However, if it’s been a couple of weeks now that your cat has been doing this, it can lead him to develop OCD, so it is better if you take him to the vet.
Why does my cat lick the floor when I scratch his back?
Your cat can lick the floor when you are scratching his back; then it may be a sign that your cat has a connection with you just like it did with the mother.
When you are scratching the cat, it reminds him of the kitten times when the mama used to groom his coat to find out everything in it, like fleas and dirt, and get it out for him.
Cats associate your scratching with grooming, and they do what they did near the mama, and since they can’t lick you at the time, they lick the floor, showing that they feel secure and also peaceful when you are present.
How do I stop my cat from licking blankets?
If you want to stop your cat from licking the blanket, you could try reducing his stress, using deterrent sprays on the blanket, and improving your cat’s diet.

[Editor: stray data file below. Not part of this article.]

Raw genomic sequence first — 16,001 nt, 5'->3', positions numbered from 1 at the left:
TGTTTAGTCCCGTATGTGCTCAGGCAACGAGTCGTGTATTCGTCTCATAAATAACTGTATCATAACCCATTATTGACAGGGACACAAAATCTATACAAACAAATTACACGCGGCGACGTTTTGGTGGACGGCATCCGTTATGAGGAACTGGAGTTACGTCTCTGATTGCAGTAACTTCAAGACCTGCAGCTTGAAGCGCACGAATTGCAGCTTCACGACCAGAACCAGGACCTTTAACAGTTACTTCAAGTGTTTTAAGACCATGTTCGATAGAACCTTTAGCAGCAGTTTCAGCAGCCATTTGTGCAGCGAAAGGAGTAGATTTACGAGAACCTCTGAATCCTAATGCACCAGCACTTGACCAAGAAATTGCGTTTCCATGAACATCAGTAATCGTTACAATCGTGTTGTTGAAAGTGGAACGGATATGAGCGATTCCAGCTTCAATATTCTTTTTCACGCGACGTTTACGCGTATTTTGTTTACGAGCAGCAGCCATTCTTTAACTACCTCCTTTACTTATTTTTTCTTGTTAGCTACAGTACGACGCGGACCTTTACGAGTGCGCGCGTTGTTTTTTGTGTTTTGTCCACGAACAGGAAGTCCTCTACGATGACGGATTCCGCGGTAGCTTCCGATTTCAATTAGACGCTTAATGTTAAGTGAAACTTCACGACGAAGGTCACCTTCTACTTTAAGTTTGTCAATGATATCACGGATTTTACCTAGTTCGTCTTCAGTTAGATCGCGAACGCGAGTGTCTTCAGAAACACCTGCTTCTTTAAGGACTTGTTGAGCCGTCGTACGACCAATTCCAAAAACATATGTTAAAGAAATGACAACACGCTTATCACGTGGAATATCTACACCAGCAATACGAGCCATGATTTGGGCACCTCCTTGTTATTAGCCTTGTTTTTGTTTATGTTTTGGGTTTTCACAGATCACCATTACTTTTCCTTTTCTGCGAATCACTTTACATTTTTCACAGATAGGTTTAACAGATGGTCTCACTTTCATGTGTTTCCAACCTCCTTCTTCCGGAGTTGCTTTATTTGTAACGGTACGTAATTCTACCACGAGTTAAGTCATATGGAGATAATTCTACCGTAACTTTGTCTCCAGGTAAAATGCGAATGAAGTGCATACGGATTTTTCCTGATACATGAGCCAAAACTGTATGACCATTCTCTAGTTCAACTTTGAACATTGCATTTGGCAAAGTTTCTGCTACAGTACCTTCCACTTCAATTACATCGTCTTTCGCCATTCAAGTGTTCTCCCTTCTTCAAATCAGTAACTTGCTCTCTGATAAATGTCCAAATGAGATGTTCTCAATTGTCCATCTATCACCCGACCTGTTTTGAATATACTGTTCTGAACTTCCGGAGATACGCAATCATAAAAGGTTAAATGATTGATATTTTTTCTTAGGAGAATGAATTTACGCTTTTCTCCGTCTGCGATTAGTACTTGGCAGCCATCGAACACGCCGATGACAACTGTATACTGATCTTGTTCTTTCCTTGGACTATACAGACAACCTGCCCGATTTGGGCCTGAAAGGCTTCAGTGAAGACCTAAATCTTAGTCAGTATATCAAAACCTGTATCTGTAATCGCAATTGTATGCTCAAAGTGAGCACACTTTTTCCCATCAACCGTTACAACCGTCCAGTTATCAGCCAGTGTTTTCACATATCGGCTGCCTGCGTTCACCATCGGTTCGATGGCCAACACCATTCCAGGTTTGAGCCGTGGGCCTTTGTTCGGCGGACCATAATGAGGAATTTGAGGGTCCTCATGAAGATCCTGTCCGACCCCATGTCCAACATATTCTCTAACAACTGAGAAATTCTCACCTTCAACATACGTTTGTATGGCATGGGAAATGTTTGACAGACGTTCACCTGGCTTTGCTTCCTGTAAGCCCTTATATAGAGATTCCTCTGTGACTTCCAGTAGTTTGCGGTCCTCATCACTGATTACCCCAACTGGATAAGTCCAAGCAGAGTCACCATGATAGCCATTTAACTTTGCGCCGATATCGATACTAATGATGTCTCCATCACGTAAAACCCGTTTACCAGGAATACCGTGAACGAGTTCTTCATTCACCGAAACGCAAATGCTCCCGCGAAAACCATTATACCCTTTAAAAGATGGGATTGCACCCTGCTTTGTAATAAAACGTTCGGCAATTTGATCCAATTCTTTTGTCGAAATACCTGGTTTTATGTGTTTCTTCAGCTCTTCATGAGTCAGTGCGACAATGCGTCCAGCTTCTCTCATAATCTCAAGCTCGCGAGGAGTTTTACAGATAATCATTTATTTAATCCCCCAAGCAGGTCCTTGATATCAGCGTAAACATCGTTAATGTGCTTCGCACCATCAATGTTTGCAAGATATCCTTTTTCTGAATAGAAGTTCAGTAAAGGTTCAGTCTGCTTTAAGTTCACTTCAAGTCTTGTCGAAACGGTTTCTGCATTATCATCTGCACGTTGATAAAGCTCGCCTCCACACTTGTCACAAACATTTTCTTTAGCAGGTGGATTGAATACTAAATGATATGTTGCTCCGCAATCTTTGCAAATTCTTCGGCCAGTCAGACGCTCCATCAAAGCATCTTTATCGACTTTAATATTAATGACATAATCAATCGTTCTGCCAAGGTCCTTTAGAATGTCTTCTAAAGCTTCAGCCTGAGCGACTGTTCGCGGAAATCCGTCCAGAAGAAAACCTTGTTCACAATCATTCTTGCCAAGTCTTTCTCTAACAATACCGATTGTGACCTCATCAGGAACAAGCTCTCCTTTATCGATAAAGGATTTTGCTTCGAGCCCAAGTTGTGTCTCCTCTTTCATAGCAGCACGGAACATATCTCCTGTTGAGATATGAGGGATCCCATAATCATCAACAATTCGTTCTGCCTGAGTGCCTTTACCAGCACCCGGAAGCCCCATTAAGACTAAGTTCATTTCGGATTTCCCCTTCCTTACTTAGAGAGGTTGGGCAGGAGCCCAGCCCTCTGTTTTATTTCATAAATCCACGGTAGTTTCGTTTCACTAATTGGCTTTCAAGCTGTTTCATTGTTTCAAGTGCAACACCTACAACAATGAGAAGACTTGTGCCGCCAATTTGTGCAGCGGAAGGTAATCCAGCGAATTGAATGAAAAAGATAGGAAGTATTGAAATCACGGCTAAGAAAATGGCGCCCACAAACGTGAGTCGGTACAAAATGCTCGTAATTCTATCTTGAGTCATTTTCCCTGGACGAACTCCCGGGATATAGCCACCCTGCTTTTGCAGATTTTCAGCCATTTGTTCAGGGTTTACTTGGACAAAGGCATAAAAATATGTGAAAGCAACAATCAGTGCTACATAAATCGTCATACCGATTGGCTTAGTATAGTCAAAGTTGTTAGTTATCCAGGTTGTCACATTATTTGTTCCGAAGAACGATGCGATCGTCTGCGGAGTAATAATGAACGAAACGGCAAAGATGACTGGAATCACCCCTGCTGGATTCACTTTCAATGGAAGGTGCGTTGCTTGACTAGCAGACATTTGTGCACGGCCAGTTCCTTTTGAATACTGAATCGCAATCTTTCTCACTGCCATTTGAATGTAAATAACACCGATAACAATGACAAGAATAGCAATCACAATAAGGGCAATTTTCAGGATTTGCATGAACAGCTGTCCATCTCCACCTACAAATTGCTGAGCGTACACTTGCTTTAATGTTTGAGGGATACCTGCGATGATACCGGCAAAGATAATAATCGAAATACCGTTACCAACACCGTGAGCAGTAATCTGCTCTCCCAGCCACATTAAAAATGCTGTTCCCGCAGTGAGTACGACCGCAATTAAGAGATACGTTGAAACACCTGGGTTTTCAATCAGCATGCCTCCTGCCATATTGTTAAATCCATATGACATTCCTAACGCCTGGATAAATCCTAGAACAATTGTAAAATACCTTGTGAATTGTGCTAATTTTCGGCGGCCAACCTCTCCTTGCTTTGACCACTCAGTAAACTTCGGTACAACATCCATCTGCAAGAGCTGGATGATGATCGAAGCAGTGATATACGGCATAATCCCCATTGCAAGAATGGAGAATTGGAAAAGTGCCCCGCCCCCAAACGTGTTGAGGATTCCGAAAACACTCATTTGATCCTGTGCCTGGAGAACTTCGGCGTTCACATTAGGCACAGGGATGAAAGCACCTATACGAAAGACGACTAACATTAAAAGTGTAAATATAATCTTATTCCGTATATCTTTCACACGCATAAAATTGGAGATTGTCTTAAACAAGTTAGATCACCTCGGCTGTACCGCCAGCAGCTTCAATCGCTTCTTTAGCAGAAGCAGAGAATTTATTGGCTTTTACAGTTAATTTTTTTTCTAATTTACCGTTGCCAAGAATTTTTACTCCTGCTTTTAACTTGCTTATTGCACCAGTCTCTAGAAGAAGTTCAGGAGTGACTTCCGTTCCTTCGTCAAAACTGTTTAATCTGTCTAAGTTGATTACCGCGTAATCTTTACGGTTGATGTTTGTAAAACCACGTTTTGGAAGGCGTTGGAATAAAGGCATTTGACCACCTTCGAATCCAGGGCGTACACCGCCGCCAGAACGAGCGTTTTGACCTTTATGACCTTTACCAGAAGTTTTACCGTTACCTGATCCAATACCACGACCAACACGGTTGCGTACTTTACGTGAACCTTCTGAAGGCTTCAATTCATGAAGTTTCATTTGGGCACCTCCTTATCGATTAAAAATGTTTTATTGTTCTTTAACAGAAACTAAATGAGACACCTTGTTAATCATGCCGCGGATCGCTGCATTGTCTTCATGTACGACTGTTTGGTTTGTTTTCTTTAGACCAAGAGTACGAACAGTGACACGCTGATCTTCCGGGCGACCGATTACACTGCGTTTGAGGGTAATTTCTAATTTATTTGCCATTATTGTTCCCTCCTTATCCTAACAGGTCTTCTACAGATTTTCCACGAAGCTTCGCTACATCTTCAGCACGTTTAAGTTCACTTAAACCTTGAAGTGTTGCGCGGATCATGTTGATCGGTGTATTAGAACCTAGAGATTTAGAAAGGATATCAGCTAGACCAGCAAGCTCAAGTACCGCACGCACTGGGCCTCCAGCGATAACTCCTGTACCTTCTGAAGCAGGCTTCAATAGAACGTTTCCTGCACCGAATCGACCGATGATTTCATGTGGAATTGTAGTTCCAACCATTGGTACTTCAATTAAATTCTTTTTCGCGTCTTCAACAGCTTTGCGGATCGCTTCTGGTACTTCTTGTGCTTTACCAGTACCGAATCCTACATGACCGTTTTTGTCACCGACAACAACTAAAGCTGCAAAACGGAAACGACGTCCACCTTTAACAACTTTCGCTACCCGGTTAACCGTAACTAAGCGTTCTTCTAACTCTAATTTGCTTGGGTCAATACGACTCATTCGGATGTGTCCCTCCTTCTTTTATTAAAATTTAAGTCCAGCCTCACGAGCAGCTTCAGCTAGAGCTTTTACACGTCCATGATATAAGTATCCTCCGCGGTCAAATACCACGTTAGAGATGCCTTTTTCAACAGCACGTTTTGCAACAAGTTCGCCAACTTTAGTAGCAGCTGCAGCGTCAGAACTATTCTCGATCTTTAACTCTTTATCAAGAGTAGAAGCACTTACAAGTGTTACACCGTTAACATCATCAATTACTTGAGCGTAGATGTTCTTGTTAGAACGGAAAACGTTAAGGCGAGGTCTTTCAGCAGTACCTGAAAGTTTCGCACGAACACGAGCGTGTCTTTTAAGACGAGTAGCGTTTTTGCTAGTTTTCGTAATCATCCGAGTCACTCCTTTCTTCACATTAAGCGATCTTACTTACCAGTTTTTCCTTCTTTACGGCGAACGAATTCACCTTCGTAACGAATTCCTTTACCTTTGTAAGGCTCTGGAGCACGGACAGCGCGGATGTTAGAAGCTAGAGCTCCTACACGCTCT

You can do the following:
- Try to socialize your cat by increasing playtime with him, with the family and with other cats so that he does not grow stressed when you are not around and can keep himself happy with toys and his own company.
- Talk to your vet and improve your cat’s diet according to his health. Have an allergy test conducted to find what works and doesn’t work for him.
- You need to use milder detergents to wash your blankets and fabrics that do not have a really strong smell and do not entice your cat to come to observe and lick them. Also, use a non-toxic deterrent spray on the blanket.